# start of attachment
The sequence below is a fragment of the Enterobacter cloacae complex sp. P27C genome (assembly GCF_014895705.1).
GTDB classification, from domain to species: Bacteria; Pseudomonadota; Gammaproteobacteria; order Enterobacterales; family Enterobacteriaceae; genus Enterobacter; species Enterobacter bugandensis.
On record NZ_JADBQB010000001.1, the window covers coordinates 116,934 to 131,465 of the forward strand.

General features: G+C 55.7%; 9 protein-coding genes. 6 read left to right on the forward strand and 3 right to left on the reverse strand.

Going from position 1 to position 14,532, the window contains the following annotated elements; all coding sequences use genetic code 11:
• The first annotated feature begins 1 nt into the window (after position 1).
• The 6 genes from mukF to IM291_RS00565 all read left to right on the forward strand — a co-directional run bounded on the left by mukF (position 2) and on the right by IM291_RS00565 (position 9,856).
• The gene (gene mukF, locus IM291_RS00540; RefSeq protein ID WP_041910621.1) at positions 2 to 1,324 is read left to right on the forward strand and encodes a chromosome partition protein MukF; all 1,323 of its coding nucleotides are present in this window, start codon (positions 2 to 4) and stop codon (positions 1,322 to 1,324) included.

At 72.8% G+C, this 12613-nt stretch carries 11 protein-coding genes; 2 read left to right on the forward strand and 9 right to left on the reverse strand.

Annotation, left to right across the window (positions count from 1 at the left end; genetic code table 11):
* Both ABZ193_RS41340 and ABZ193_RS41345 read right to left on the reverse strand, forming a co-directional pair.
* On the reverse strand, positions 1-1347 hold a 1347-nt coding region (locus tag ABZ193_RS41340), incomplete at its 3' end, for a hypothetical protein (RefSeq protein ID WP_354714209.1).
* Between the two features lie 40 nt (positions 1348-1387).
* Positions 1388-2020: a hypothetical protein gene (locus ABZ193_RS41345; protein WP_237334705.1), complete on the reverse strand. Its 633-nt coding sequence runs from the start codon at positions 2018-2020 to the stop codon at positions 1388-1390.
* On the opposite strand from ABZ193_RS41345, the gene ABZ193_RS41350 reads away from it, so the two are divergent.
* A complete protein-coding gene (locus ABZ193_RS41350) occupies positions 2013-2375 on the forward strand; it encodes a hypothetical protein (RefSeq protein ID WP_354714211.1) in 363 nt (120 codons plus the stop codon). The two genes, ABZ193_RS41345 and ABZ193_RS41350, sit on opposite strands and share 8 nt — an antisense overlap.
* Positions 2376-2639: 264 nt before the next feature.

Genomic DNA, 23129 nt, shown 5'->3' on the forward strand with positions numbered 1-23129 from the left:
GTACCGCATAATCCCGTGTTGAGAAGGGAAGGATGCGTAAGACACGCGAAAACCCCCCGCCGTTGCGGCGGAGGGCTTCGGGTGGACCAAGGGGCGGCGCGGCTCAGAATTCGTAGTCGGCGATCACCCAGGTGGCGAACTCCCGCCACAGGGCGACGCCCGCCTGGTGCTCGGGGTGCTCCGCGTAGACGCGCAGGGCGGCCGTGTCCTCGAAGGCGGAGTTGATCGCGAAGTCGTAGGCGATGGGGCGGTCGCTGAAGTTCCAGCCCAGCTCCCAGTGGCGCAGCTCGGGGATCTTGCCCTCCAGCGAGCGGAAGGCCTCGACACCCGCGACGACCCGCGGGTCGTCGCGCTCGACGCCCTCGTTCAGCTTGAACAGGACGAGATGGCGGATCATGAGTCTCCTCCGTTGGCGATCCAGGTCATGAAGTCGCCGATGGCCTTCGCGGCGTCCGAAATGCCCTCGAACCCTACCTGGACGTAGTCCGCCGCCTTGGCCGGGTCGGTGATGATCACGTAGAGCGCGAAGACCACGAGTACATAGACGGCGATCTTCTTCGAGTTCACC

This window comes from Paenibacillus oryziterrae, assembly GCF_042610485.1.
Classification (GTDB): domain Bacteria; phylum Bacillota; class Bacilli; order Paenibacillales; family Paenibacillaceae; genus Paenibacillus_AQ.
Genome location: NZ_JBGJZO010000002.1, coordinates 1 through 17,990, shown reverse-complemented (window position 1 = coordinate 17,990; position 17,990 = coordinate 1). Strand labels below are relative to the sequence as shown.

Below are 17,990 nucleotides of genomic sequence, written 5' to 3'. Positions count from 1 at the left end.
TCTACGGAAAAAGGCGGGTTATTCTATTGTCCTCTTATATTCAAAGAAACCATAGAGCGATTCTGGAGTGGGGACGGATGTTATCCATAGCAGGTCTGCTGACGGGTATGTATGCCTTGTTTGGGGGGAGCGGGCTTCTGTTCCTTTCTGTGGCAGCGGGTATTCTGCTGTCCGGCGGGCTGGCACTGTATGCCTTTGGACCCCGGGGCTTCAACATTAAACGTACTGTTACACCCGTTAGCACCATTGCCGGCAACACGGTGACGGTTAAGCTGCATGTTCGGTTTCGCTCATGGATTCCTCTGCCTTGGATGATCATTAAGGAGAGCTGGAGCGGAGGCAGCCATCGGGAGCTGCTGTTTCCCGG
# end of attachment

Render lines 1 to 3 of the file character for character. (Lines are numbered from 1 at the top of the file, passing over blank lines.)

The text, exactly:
The sequence below is a fragment of the Enterobacter cloacae complex sp. P27C genome (assembly GCF_014895705.1).
GTDB classification, from domain to species: Bacteria; Pseudomonadota; Gammaproteobacteria; order Enterobacterales; family Enterobacteriaceae; genus Enterobacter; species Enterobacter bugandensis.
On record NZ_JADBQB010000001.1, the window covers coordinates 116,934 to 131,465 of the forward strand.